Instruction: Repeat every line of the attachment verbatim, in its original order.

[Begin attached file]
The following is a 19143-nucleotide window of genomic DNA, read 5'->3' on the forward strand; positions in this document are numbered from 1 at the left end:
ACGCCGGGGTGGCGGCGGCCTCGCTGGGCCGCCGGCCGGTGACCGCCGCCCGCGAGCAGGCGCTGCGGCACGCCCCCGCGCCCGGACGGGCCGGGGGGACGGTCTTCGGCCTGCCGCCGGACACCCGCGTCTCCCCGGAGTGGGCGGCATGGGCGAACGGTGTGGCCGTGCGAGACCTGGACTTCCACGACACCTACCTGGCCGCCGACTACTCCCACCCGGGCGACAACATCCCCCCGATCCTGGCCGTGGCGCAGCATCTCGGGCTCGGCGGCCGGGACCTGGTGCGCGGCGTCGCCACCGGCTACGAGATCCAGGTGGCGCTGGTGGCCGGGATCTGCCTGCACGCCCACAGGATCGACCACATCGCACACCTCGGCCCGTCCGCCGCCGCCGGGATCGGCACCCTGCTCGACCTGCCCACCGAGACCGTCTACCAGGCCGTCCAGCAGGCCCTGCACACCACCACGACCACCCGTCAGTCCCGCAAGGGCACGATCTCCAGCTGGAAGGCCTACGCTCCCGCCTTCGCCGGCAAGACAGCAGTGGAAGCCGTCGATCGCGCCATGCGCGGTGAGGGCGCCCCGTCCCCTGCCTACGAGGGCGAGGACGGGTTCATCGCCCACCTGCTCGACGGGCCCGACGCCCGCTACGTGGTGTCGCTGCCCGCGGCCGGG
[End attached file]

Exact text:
The following is a 19143-nucleotide window of genomic DNA, read 5'->3' on the forward strand; positions in this document are numbered from 1 at the left end:
ACGCCGGGGTGGCGGCGGCCTCGCTGGGCCGCCGGCCGGTGACCGCCGCCCGCGAGCAGGCGCTGCGGCACGCCCCCGCGCCCGGACGGGCCGGGGGGACGGTCTTCGGCCTGCCGCCGGACACCCGCGTCTCCCCGGAGTGGGCGGCATGGGCGAACGGTGTGGCCGTGCGAGACCTGGACTTCCACGACACCTACCTGGCCGCCGACTACTCCCACCCGGGCGACAACATCCCCCCGATCCTGGCCGTGGCGCAGCATCTCGGGCTCGGCGGCCGGGACCTGGTGCGCGGCGTCGCCACCGGCTACGAGATCCAGGTGGCGCTGGTGGCCGGGATCTGCCTGCACGCCCACAGGATCGACCACATCGCACACCTCGGCCCGTCCGCCGCCGCCGGGATCGGCACCCTGCTCGACCTGCCCACCGAGACCGTCTACCAGGCCGTCCAGCAGGCCCTGCACACCACCACGACCACCCGTCAGTCCCGCAAGGGCACGATCTCCAGCTGGAAGGCCTACGCTCCCGCCTTCGCCGGCAAGACAGCAGTGGAAGCCGTCGATCGCGCCATGCGCGGTGAGGGCGCCCCGTCCCCTGCCTACGAGGGCGAGGACGGGTTCATCGCCCACCTGCTCGACGGGCCCGACGCCCGCTACGTGGTGTCGCTGCCCGCGGCCGGG